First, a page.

Hungarians are setting aside their differences in a race against time to defend their historic capital Budapest and other areas from what the prime minister predicted will be the "worst floods of all time".
As water levels broke records in the west ahead of an expected peak on Monday, thousands of volunteers joined soldiers and emergency workers -- often crossing traditional social boundaries to make some unlikely alliances -- to roll up their sleeves and don rubber boots.
Students, boy scouts and sports clubs helped to make up and install more than two million sandbags stacked at 16 high-risk locations along the 760 kilometres (475 miles) of the raging Danube River rushing out of Germany and Austria on its way to the Black Sea.
"Hungarians come together at a time of emergency," said one grateful local as she watched workers heave sandbags onto a truck to be taken to a barrier in picturesque, 1.7-million-strong Budapest.
Around 3,000 volunteers, 6,000 emergency service personnel, and the entire Hungarian army have been mobilised across the country. More than 16,000 army, police and civil reservists were also on standby.
The socialists and the right wing have called a temporary truce, and in the northern Romai district of the capital, Roma and the Hungarian National Guard came together in an improbable partnership to fill sandbags.
"If the water is threatening to take your house away no one cares if the person helping you is brown or white," said Gabor Veres, sporting a bright yellow safety vest emblazoned with "Hungarian National Guard".
Normally the organisation, successor to the banned paramilitary Hungarian Guard and close to the openly anti-Semitic Jobbik party, is better known for staging intimidating marches through villages populated by the ethnic Roma minority.
Veres, 25, says one of the group's main aims is to help out at "catastrophes" like this.
"It's a media myth that we have an issue with all gypsies, it's only with the criminal ones who cause the problems," he told AFP.
The low-lying Romai area is particularly exposed as the Danube suddenly widens there after curving sharply south from the Slovakian border.
Mayor Istvan Tarlos warned Thursday that if the water rises above 8.75 metres (29 feet) -- more than double the normal depth -- and threatens to burst a barrier in Romai, 55,000 people would have to be evacuated.
-- 'I'd like to think strangers would help me' --
Istvan Szilagyi, a 35-year-old Roma who lives in a nearby village just north of the capital, said he came with some friends to help out his "Hungarian friends".
"We took time off work to do this, we'll work all day today and tomorrow if we're needed and hope that the area will be safe after Monday," he said.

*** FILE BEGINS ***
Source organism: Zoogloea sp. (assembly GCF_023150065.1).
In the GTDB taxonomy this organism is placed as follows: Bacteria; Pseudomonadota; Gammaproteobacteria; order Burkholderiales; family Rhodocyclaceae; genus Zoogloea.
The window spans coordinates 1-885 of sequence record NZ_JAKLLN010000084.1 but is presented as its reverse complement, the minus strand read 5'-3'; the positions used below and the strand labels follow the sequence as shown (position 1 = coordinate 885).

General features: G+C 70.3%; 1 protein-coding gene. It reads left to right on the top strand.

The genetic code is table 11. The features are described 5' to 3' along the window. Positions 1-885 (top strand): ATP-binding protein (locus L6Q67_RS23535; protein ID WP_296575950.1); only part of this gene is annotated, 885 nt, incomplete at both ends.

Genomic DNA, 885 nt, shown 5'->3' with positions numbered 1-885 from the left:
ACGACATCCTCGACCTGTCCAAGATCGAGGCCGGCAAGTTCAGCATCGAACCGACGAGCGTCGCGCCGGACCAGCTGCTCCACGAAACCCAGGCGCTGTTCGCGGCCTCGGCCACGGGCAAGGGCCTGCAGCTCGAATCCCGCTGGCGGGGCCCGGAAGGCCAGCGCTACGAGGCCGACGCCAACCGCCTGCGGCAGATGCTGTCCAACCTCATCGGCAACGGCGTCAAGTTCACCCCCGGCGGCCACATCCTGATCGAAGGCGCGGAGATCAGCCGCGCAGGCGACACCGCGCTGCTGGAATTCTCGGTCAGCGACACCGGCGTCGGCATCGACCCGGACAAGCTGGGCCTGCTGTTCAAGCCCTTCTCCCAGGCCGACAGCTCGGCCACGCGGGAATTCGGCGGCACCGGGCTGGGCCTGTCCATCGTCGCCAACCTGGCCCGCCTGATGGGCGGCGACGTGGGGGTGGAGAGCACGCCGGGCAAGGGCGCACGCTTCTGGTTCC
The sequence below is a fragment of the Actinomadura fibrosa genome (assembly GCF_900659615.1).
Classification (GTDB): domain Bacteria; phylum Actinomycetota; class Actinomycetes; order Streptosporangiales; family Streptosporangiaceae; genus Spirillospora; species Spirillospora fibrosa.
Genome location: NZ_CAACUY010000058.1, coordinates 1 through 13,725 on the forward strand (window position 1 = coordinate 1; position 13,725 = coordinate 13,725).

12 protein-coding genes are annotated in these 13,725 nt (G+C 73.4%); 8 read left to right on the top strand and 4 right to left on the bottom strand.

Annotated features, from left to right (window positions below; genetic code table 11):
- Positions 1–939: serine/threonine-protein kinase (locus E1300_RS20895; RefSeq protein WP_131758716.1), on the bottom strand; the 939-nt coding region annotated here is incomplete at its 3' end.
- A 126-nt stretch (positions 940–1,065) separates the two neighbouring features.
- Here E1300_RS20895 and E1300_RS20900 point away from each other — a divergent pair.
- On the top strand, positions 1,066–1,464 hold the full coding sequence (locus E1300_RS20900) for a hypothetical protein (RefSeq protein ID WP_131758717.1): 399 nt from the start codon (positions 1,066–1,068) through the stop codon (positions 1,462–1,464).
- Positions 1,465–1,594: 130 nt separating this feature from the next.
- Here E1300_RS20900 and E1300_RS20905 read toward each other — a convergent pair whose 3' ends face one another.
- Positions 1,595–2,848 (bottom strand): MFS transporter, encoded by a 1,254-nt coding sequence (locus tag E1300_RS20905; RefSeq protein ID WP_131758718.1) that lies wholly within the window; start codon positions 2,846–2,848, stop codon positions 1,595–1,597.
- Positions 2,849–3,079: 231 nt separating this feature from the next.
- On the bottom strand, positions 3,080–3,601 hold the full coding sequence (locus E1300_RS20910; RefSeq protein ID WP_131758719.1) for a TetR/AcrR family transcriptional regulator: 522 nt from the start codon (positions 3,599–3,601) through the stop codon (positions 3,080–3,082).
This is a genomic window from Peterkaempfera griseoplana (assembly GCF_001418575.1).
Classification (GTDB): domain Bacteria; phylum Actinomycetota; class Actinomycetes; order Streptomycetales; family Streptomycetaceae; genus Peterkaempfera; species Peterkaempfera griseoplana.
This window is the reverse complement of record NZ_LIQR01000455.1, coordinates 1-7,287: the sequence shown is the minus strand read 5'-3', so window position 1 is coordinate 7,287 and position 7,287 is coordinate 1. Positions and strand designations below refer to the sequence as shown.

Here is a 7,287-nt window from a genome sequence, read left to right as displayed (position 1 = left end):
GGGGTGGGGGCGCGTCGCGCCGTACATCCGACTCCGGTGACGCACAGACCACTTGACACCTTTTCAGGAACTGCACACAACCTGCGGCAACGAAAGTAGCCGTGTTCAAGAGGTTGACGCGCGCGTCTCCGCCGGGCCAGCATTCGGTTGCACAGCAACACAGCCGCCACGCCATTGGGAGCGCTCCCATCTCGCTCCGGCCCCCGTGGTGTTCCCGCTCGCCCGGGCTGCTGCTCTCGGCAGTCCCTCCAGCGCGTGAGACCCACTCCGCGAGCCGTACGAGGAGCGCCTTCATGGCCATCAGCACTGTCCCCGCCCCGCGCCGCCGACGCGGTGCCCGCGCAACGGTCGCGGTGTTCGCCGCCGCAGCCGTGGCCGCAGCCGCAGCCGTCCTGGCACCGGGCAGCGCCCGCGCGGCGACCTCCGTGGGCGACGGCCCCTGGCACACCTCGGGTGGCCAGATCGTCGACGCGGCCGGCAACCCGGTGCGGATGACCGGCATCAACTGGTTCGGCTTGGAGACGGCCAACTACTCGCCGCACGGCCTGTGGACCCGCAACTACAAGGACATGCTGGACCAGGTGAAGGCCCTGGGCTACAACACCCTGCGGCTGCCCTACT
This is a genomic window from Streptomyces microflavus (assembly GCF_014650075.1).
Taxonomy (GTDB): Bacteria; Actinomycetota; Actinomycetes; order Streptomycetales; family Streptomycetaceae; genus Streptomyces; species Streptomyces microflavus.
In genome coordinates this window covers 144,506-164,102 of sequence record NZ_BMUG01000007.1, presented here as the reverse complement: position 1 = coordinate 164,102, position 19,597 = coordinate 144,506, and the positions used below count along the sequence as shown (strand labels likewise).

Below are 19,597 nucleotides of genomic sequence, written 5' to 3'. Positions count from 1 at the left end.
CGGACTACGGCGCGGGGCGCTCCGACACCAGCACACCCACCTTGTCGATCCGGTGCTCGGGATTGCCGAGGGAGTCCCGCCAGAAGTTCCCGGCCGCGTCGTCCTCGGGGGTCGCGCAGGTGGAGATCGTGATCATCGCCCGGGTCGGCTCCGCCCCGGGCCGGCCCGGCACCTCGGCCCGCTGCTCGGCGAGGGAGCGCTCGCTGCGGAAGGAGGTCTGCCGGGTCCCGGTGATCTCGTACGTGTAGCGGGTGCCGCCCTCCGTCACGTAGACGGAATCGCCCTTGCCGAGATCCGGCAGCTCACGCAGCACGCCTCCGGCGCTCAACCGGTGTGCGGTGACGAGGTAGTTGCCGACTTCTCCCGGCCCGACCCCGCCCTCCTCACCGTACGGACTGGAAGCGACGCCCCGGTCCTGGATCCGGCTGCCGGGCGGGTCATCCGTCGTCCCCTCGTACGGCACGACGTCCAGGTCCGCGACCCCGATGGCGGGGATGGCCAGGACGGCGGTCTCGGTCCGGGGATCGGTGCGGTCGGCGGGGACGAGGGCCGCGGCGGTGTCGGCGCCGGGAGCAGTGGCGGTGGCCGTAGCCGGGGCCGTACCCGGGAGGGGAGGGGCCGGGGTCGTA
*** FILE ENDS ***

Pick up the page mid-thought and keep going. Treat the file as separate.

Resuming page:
On the other side of the street members of the small leftwing Democratic Coalition party formed another little group filling a row of bags.
"I've made hundreds and hundreds of them, three or four shovels of sand in each, then the others take them away and put them on top of the dyke," said Gabor Szabo, a 65-year-old pensioner who lives close by -- but safe from harm 150 metres (yards) up a steep street.
"I think Jobbik are fascists, but if my house was in danger, then I'd like to think other people, strangers, would come and help me," he said.
"Here everyone is a person, no one's interested in whether you are a Roma, a conservative-nationalist or a Jew, a homeless or a Guard member. The water is just over there, and it's coming."
The Danube was already lapping up against the nine-metre dyke at the end of the street. A second "insurance" barrier is back two streets, 200 metres inland.
So far, only around 500 people nationwide have had to leave their homes and there have been no deaths, although Prime Minister Viktor Orban said Thursday that tens of thousands of people could be evacuated in the coming days.
"It is now clear that we are facing the worst floods of all time," Orban, who spent the night at a military barracks in the deluged western city of Gyor, was quoted as saying in a statement on Friday.
"I don't think we'll have to be evacuated but I've never seen a flood like this before though. It's a little scary," said 60-year-old Szasz Ferencne, who lives a few streets away from the river in Budapest.
"It's great to see them all helping. I don't care where they're from," she added.